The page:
|This week: Mainlander tourist killed in HK, is poverty really decreasing, Scottish bus maker lands KMB Bus contract and more.
I’m still catching up on rest from an action packed DCBKK 2015 conference in Bangkok,I wrote up my conference notes and highlights on my personal blog if you’re curious.
Also, directly implementing something I learned there, going forward you canshare this newsletter to your friends via a link – each week we’ll have it online after sending out.
Now Mainlanders May Claim HK is the More Dangerous Place…
A mainland Chinese tourist was killed mediating a fight between a tour operator and a female tourist being forced to make a purchase.
“The victim, a male building contractor from north-east China, was found lying unconscious outside the shop in Kowloon on Monday morning.
He tried to mediate in a fight between two women – believed to be the tour leader and one of the tourists – before he and the female tourist were attacked by a group of men who dragged them onto the street and beat them, police said”
Is the poverty in Hong Kong really decreasing?
“After discounting the government subsidies, there were still more than 1.3 million poor people last year, representing 19.6 per cent of the population.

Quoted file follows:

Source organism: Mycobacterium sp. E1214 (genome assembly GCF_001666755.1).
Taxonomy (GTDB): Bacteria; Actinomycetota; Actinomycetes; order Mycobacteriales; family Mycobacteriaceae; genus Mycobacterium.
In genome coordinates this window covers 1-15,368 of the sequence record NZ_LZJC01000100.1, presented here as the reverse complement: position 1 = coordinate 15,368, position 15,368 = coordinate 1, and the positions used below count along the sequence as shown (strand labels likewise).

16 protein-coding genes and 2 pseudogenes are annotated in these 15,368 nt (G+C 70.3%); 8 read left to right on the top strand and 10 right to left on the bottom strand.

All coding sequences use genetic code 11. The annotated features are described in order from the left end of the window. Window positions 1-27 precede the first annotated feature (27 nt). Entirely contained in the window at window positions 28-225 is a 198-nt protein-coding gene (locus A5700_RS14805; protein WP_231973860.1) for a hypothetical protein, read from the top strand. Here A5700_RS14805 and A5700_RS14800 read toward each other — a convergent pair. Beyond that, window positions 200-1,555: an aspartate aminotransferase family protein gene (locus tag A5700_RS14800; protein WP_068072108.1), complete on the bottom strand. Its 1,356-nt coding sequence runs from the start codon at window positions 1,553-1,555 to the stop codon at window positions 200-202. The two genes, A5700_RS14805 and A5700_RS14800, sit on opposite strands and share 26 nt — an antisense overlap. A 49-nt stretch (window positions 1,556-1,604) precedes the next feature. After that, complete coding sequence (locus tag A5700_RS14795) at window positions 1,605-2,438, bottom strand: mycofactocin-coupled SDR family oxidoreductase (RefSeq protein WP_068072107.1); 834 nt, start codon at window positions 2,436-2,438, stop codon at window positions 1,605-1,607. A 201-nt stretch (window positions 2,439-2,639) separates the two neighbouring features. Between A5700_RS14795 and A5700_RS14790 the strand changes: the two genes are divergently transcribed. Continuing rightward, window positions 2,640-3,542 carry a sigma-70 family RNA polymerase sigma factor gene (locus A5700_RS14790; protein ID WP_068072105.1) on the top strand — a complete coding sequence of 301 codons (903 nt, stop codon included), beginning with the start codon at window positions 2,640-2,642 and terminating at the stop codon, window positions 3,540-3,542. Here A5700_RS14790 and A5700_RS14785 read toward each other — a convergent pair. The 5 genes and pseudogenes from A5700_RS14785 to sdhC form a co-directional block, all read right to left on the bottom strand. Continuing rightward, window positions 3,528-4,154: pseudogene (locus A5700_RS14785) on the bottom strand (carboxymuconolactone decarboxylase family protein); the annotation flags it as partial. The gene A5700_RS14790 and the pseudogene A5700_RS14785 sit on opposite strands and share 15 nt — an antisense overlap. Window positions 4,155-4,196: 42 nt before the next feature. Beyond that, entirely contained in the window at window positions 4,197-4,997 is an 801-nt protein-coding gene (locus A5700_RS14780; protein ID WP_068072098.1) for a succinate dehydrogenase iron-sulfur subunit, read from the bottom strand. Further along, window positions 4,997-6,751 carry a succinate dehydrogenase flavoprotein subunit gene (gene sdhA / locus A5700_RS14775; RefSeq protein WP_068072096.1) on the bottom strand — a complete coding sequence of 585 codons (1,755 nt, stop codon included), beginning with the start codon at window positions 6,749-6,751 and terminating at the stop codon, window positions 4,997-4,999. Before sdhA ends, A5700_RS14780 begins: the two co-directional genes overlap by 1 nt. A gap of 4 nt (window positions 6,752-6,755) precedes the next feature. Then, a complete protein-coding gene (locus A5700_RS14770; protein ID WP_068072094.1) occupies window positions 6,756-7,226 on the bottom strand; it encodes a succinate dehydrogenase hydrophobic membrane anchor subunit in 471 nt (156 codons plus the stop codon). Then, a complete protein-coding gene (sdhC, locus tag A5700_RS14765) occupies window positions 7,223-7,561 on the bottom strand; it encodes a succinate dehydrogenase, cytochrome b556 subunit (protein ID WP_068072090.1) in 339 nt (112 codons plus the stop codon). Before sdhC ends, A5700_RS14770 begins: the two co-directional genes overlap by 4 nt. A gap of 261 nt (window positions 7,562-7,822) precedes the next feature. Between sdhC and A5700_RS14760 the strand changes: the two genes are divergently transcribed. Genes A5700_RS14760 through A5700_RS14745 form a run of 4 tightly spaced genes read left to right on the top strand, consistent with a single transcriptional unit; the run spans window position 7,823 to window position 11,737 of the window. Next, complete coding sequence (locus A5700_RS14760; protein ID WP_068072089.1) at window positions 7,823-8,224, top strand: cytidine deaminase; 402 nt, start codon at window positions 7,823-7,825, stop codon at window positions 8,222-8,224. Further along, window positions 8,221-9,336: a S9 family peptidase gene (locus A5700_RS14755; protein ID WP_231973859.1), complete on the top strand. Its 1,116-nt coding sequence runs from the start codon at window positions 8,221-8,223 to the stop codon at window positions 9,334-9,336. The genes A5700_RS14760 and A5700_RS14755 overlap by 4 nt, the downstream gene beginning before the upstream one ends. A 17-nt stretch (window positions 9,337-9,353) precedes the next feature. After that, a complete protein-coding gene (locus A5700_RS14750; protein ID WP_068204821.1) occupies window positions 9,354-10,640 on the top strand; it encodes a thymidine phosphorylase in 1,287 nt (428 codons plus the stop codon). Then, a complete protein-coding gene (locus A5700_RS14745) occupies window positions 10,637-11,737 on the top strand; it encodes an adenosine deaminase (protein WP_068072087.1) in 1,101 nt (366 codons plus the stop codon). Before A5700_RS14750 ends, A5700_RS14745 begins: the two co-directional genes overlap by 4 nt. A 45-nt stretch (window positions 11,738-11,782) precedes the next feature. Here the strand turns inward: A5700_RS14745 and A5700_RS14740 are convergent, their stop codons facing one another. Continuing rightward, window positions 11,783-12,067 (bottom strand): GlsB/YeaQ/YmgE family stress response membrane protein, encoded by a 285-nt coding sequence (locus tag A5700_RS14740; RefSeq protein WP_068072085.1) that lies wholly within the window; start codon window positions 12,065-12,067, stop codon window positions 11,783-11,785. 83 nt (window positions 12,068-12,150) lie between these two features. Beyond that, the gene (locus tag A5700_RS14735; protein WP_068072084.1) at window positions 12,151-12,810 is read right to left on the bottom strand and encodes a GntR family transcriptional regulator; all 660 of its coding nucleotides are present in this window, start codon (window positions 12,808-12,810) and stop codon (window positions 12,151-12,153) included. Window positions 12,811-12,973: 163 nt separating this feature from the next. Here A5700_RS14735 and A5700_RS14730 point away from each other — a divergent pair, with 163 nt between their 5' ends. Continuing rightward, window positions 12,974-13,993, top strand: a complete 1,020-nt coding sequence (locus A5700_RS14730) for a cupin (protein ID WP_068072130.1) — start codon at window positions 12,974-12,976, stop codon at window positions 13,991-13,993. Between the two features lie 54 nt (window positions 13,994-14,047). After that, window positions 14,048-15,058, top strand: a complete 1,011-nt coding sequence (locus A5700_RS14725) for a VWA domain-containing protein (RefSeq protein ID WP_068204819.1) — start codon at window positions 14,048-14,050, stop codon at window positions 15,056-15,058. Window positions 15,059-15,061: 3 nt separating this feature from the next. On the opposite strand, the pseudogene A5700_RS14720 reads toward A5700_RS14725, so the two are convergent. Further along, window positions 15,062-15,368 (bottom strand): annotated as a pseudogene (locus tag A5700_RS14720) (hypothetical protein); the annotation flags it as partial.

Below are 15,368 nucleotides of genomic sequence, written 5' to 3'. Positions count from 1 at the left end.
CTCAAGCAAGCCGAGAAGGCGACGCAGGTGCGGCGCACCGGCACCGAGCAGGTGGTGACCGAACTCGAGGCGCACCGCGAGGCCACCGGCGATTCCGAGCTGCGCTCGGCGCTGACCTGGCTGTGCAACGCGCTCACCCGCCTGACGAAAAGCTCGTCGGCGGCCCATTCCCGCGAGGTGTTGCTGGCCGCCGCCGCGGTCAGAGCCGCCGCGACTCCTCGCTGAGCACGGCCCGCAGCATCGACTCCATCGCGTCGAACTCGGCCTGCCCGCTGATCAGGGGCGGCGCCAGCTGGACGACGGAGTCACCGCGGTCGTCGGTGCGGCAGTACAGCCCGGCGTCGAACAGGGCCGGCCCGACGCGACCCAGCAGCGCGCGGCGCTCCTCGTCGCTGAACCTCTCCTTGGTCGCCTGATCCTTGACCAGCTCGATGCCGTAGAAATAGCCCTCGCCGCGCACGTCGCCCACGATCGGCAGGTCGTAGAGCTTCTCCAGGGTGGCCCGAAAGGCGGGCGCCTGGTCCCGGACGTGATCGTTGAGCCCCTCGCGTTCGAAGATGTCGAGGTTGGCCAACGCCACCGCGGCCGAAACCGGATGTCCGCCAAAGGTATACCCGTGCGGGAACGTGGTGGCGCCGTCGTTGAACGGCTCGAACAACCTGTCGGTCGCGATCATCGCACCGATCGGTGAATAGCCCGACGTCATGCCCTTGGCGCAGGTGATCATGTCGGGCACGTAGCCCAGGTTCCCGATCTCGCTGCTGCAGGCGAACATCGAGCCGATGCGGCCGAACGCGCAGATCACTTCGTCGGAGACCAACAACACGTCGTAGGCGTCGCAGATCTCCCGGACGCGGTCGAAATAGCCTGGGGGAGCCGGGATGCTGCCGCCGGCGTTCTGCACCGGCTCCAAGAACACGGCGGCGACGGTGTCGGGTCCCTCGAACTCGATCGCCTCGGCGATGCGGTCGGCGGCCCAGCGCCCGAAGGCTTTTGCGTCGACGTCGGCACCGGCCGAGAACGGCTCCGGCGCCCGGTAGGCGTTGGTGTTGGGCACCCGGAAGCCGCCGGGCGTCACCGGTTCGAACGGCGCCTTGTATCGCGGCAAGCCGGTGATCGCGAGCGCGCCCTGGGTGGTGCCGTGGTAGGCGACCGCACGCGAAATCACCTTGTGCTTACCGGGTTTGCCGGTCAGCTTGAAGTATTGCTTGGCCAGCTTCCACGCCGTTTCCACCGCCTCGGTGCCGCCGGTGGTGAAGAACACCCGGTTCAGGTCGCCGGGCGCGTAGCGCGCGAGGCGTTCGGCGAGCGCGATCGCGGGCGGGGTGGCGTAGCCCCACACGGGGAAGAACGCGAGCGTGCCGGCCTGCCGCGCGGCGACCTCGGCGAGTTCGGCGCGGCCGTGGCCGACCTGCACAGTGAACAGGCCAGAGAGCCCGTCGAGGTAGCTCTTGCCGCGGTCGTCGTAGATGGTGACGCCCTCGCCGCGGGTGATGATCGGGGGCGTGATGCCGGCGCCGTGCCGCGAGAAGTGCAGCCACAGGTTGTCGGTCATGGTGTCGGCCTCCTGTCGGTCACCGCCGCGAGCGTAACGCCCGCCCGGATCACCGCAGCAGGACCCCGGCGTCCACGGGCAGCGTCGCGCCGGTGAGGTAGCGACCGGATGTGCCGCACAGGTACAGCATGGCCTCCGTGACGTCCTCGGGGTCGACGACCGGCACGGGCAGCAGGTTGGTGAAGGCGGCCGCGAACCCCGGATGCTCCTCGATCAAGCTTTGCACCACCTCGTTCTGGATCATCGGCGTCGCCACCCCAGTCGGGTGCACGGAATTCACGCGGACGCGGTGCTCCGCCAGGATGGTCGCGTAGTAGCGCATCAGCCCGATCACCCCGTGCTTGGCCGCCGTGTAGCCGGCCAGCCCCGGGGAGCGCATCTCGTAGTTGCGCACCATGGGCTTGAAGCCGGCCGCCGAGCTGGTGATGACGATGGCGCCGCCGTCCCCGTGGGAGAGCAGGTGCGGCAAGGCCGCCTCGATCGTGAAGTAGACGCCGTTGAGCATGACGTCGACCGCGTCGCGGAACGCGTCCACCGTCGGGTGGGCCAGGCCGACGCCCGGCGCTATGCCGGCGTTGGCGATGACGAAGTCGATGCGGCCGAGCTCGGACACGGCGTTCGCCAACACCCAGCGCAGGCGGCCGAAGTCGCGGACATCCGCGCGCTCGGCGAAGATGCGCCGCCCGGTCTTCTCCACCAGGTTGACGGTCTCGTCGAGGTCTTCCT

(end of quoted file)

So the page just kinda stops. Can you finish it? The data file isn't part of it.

But with the proportion of senior citizens set to increase from the present 14 per cent to more than 30 per cent by 2043, poverty among the elderly is a cause for concern.”
In Today Online’s article it states
“…an individual earning less than about HK$3,500 ($450 USD) a month”
A Story of Success for this Scottish Company into HK market
Colin Robertson is the boss of bus maker Alexander Dennis, shares the story of the company. Their biggest customer is KMB in Hong Kong – those of you in HK see those double decker buses – this is the guy who makes them!
Monday HKTDC is hosting a meetup (in English) about getting your products into the Mainland market via e-commerce
And for some fun…
The Guardian got Hong Kong listed in “this week in pictures”, with the #5 photo ofHong KongCompetitors enter the water at the start of the Victoria Harbour swimming race. The 1.8km event was held annually from 1906 to 1979 and only resumed in 2011.